Observation 34102: Amanita Pers.
When: 2007-07-08
No herbarium specimen

Notes: A locally common suburban Amanita preferring grassy areas – large clearings and lawns, always in the vicinity of birch (Betula pendula). It has a broadly umbonate pale beige cap without veil remnants, its stalk is white, rather shaggy and often curved, i.e. visibly different from these:


It usually fruits from late June to early August.

Sorry for bad photos, will try harder in 2010 :(

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They are rather pale, in fact
By: Tatiana Bulyonkova (ressaure)
2010-02-26 02:23:38 CST (-0500)

I’d describe the color as pale tan or cream, yellowish-buff, something like that. And the stem is just off-white, and not concolorous. Sunburn is an unlikely reason – only the one from 79412/79413 grew in a very sunny lawn – and it seems a bit browner than other specimens, and not paler; others were well-shaded. They seem to get paler with age rather than from direct sunlight(adding yet another image to illustrate that)

The taller ones from my other observation were darker, had more pink hues and that superficial layer on their stems was colored, too.
Here’s my attempt at visualizing the difference:

The button seems very pale…
By: R. E. Tulloss (ret)
2010-02-26 01:24:07 CST (-0500)

Is the tan a result of sunburning or is it the original color?

I think flavescens is possible.

In my email the other day I should have mentioned Amanita islandica as a northern species associated with (at least) birch). It is white at first and tends to get sordid over the center of the cap. The upper part of the stem has a very thick layer that is not a true partial veil. Amanita arctica which is mostly known from subarctic heaths has the same characteristic thick “sleeve” on the upper stipe.

These specimens seem to have had a bit of sun (whether it browned them or made them paler I don’t know).


also, check out this long-stemmed example of the sp. here:
By: Debbie Viess (amanitarita)
2010-02-25 13:14:09 CST (-0500)


but as Irene points out, for a definitive ID, do collect more and go deeper. I for one would love to see your results.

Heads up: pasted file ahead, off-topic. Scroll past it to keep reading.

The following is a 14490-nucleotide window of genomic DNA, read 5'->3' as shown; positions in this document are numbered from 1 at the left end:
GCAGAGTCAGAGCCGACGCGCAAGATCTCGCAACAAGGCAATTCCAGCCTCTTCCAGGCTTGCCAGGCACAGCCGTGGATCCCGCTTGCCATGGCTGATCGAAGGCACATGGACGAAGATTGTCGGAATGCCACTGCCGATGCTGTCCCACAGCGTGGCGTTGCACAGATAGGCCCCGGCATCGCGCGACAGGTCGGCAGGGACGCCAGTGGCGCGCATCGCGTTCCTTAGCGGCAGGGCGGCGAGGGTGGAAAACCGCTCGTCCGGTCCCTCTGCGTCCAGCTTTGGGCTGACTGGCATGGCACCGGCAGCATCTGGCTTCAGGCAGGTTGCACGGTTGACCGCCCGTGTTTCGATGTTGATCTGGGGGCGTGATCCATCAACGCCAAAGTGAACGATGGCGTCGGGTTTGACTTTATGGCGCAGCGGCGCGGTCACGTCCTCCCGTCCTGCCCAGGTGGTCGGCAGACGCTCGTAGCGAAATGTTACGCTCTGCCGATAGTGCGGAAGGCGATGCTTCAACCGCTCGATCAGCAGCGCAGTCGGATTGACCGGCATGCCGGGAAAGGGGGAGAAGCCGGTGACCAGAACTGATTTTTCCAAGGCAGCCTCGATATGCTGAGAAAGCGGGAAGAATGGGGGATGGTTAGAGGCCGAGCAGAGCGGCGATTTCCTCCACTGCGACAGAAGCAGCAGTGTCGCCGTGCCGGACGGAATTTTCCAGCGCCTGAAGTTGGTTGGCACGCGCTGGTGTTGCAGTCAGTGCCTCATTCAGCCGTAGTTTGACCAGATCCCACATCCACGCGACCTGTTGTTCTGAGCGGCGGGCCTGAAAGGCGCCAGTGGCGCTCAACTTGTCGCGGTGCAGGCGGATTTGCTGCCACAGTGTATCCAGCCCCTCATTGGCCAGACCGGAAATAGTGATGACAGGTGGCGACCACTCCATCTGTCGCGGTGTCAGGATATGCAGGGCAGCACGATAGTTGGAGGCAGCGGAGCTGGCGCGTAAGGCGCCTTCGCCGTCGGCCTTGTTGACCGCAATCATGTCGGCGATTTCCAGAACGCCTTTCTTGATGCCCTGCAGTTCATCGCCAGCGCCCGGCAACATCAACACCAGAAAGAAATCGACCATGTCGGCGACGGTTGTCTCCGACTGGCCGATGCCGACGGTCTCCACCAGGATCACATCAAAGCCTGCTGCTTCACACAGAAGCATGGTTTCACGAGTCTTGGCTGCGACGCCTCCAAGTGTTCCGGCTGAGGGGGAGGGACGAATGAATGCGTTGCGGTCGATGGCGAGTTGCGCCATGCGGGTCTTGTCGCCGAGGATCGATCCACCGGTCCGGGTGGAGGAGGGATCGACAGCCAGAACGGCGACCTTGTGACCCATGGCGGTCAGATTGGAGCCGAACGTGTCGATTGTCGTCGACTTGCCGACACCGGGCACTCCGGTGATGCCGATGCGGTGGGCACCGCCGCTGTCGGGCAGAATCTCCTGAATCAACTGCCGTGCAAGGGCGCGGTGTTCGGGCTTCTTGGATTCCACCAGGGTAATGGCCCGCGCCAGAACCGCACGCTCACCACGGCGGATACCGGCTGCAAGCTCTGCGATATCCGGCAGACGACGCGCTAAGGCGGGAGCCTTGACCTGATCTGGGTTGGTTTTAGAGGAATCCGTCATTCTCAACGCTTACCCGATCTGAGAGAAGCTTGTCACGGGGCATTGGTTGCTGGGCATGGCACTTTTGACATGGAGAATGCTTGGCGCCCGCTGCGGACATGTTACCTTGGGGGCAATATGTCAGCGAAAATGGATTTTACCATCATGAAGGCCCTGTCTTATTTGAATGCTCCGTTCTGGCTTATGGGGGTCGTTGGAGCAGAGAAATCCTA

Stem length
By: Tatiana Bulyonkova (ressaure)
2010-02-25 13:04:20 CST (-0500)

…is in fact the least of worries, the stem of specimen on the third picture is probably the longest I’ve seen :) It’s usually rather stout and curved for an Amanita of this section, I’d say the specimens on the first picture are typical. This species often grows together with what seems to be A. vaginata var. alba and the difference in stature is striking – the white ones are very straight, neat and slender in comparison.

One thing
By: Irene Andersson (irenea)
2010-02-25 12:56:32 CST (-0500)

that may speak against flavescens, is the relatively long stem. I’m afraid that an ID has to rely on microscopic characters

I had never heard of flavescens either…
By: Debbie Viess (amanitarita)
2010-02-25 12:40:34 CST (-0500)

but Rod’s page on this species also mentions lawn habitat and birch association. Could be a match! Details here:


Thank you, Irene!
By: Tatiana Bulyonkova (ressaure)
2010-02-25 11:06:34 CST (-0500)

haven’t heard of Amanita flavescens before. As far as I’ve understood A. flavescens is a brand new species that used to be recorded as A. crocea in older collections.

Indeed, A. crocea seems to be the closest match to these in what’s listed for our region in a 2001 monograph on Western Siberian fleshy fungi. However, these Amanitas definitely look different from A. crocea (the broad umbo which seems to be a specific feature of this fungus is especially confusing, not to mention general color and stature differences).
I hope to be able to check the A. flavescens version in summer when/if I get my hands on a fresh specimen.

My guess
By: Irene Andersson (irenea)
2010-02-25 10:19:11 CST (-0500)

is Amanita flavescens (or possibly a pale form of A. crocea).

Created: 2010-02-25 07:04:44 CST (-0500)
Last modified: 2010-02-25 07:04:44 CST (-0500)
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